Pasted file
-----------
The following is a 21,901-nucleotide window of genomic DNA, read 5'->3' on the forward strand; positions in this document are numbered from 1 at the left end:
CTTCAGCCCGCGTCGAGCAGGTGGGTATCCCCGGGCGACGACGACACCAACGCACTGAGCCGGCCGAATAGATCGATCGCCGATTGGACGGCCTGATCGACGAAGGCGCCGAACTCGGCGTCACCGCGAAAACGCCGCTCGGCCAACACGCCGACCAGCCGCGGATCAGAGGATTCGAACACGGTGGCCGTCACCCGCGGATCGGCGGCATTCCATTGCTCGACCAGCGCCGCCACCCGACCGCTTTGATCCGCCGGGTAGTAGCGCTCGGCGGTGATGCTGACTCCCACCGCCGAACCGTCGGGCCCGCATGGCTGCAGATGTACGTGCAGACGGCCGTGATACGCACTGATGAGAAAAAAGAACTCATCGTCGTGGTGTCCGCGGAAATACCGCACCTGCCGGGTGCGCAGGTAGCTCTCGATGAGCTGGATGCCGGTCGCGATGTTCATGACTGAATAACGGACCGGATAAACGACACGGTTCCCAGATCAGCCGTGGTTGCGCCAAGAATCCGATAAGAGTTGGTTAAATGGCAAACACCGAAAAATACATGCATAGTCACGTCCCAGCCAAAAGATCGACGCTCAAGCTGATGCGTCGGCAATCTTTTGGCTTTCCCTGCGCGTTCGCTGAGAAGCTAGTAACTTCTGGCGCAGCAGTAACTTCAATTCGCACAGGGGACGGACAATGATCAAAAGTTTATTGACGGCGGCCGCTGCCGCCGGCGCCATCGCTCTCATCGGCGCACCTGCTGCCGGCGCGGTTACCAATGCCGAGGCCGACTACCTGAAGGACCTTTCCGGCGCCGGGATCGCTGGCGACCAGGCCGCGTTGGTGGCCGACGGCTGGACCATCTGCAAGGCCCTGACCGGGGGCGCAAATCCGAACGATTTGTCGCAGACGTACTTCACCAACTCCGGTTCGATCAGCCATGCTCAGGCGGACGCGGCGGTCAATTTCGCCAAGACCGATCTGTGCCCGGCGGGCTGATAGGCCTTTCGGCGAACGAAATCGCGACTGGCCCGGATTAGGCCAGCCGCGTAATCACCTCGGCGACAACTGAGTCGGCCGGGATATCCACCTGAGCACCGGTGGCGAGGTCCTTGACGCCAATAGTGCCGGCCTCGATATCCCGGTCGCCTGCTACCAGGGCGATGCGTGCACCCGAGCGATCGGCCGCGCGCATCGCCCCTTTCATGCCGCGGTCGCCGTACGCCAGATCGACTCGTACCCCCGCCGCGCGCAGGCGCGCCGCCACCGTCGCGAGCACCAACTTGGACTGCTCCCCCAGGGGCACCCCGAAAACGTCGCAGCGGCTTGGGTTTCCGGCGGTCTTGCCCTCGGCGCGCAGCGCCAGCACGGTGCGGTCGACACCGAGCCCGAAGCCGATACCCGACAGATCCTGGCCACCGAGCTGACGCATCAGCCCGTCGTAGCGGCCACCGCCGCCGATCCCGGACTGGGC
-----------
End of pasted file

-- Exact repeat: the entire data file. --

The following is a 21,901-nucleotide window of genomic DNA, read 5'->3' on the forward strand; positions in this document are numbered from 1 at the left end:
CTTCAGCCCGCGTCGAGCAGGTGGGTATCCCCGGGCGACGACGACACCAACGCACTGAGCCGGCCGAATAGATCGATCGCCGATTGGACGGCCTGATCGACGAAGGCGCCGAACTCGGCGTCACCGCGAAAACGCCGCTCGGCCAACACGCCGACCAGCCGCGGATCAGAGGATTCGAACACGGTGGCCGTCACCCGCGGATCGGCGGCATTCCATTGCTCGACCAGCGCCGCCACCCGACCGCTTTGATCCGCCGGGTAGTAGCGCTCGGCGGTGATGCTGACTCCCACCGCCGAACCGTCGGGCCCGCATGGCTGCAGATGTACGTGCAGACGGCCGTGATACGCACTGATGAGAAAAAAGAACTCATCGTCGTGGTGTCCGCGGAAATACCGCACCTGCCGGGTGCGCAGGTAGCTCTCGATGAGCTGGATGCCGGTCGCGATGTTCATGACTGAATAACGGACCGGATAAACGACACGGTTCCCAGATCAGCCGTGGTTGCGCCAAGAATCCGATAAGAGTTGGTTAAATGGCAAACACCGAAAAATACATGCATAGTCACGTCCCAGCCAAAAGATCGACGCTCAAGCTGATGCGTCGGCAATCTTTTGGCTTTCCCTGCGCGTTCGCTGAGAAGCTAGTAACTTCTGGCGCAGCAGTAACTTCAATTCGCACAGGGGACGGACAATGATCAAAAGTTTATTGACGGCGGCCGCTGCCGCCGGCGCCATCGCTCTCATCGGCGCACCTGCTGCCGGCGCGGTTACCAATGCCGAGGCCGACTACCTGAAGGACCTTTCCGGCGCCGGGATCGCTGGCGACCAGGCCGCGTTGGTGGCCGACGGCTGGACCATCTGCAAGGCCCTGACCGGGGGCGCAAATCCGAACGATTTGTCGCAGACGTACTTCACCAACTCCGGTTCGATCAGCCATGCTCAGGCGGACGCGGCGGTCAATTTCGCCAAGACCGATCTGTGCCCGGCGGGCTGATAGGCCTTTCGGCGAACGAAATCGCGACTGGCCCGGATTAGGCCAGCCGCGTAATCACCTCGGCGACAACTGAGTCGGCCGGGATATCCACCTGAGCACCGGTGGCGAGGTCCTTGACGCCAATAGTGCCGGCCTCGATATCCCGGTCGCCTGCTACCAGGGCGATGCGTGCACCCGAGCGATCGGCCGCGCGCATCGCCCCTTTCATGCCGCGGTCGCCGTACGCCAGATCGACTCGTACCCCCGCCGCGCGCAGGCGCGCCGCCACCGTCGCGAGCACCAACTTGGACTGCTCCCCCAGGGGCACCCCGAAAACGTCGCAGCGGCTTGGGTTTCCGGCGGTCTTGCCCTCGGCGCGCAGCGCCAGCACGGTGCGGTCGACACCGAGCCCGAAGCCGATACCCGACAGATCCTGGCCACCGAGCTGACGCATCAGCCCGTCGTAGCGGCCACCGCCGCCGATCCCGGACTGGGC